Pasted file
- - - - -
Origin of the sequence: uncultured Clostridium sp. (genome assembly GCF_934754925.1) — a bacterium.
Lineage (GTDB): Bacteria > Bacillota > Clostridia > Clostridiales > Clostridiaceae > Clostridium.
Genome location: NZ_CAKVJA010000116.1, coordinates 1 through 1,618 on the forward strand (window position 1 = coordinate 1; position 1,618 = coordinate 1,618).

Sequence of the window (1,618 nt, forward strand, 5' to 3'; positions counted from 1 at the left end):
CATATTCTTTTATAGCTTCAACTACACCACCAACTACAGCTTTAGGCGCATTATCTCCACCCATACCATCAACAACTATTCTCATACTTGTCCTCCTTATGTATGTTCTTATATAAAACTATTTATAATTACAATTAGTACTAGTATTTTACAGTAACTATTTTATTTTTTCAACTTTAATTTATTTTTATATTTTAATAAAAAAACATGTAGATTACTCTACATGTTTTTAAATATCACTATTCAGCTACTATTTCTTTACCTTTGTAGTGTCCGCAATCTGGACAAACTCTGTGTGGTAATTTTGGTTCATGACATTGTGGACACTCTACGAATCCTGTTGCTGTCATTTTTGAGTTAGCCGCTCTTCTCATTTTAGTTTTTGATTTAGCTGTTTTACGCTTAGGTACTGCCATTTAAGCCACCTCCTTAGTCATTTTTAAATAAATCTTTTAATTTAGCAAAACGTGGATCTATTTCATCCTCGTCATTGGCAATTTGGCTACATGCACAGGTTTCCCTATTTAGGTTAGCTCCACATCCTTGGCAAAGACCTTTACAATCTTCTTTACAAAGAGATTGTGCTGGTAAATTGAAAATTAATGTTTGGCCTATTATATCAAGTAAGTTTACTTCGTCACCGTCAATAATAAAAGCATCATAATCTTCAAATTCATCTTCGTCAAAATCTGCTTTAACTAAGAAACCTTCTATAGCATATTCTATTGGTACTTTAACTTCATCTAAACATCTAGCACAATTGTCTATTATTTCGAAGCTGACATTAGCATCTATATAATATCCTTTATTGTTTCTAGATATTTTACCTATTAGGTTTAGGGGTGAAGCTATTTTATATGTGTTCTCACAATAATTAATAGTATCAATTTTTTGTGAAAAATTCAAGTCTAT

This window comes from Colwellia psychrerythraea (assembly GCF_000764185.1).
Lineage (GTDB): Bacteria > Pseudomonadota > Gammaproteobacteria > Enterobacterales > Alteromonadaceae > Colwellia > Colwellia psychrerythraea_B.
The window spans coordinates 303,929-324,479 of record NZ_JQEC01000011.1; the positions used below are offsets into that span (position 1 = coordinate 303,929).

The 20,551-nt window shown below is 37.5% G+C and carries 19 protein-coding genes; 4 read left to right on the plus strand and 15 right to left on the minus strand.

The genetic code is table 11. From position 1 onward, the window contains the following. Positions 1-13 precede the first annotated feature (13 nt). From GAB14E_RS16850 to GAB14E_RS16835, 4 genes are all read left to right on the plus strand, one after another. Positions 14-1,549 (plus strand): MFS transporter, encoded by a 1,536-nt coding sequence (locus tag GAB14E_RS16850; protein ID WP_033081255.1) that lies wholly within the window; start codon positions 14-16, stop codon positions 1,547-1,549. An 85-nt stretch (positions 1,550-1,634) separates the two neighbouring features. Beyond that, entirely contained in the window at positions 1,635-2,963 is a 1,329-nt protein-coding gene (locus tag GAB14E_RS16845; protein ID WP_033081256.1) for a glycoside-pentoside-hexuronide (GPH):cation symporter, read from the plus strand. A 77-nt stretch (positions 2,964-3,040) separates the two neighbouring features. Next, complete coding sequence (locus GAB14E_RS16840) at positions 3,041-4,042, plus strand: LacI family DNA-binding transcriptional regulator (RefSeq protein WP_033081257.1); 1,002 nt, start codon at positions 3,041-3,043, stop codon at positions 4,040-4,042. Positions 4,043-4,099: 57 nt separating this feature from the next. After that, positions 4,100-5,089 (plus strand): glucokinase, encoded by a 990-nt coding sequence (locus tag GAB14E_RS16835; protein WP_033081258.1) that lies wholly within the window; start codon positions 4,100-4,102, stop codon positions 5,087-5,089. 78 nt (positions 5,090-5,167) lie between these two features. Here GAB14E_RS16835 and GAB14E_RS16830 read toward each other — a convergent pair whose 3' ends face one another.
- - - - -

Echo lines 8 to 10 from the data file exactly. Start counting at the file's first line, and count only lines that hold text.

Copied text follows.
The window spans coordinates 303,929-324,479 of record NZ_JQEC01000011.1; the positions used below are offsets into that span (position 1 = coordinate 303,929).

The 20,551-nt window shown below is 37.5% G+C and carries 19 protein-coding genes; 4 read left to right on the plus strand and 15 right to left on the minus strand.

The genetic code is table 11. From position 1 onward, the window contains the following. Positions 1-13 precede the first annotated feature (13 nt). From GAB14E_RS16850 to GAB14E_RS16835, 4 genes are all read left to right on the plus strand, one after another. Positions 14-1,549 (plus strand): MFS transporter, encoded by a 1,536-nt coding sequence (locus tag GAB14E_RS16850; protein ID WP_033081255.1) that lies wholly within the window; start codon positions 14-16, stop codon positions 1,547-1,549. An 85-nt stretch (positions 1,550-1,634) separates the two neighbouring features. Beyond that, entirely contained in the window at positions 1,635-2,963 is a 1,329-nt protein-coding gene (locus tag GAB14E_RS16845; protein ID WP_033081256.1) for a glycoside-pentoside-hexuronide (GPH):cation symporter, read from the plus strand. A 77-nt stretch (positions 2,964-3,040) separates the two neighbouring features. Next, complete coding sequence (locus GAB14E_RS16840) at positions 3,041-4,042, plus strand: LacI family DNA-binding transcriptional regulator (RefSeq protein WP_033081257.1); 1,002 nt, start codon at positions 3,041-3,043, stop codon at positions 4,040-4,042. Positions 4,043-4,099: 57 nt separating this feature from the next. After that, positions 4,100-5,089 (plus strand): glucokinase, encoded by a 990-nt coding sequence (locus tag GAB14E_RS16835; protein WP_033081258.1) that lies wholly within the window; start codon positions 4,100-4,102, stop codon positions 5,087-5,089. 78 nt (positions 5,090-5,167) lie between these two features. Here GAB14E_RS16835 and GAB14E_RS16830 read toward each other — a convergent pair whose 3' ends face one another.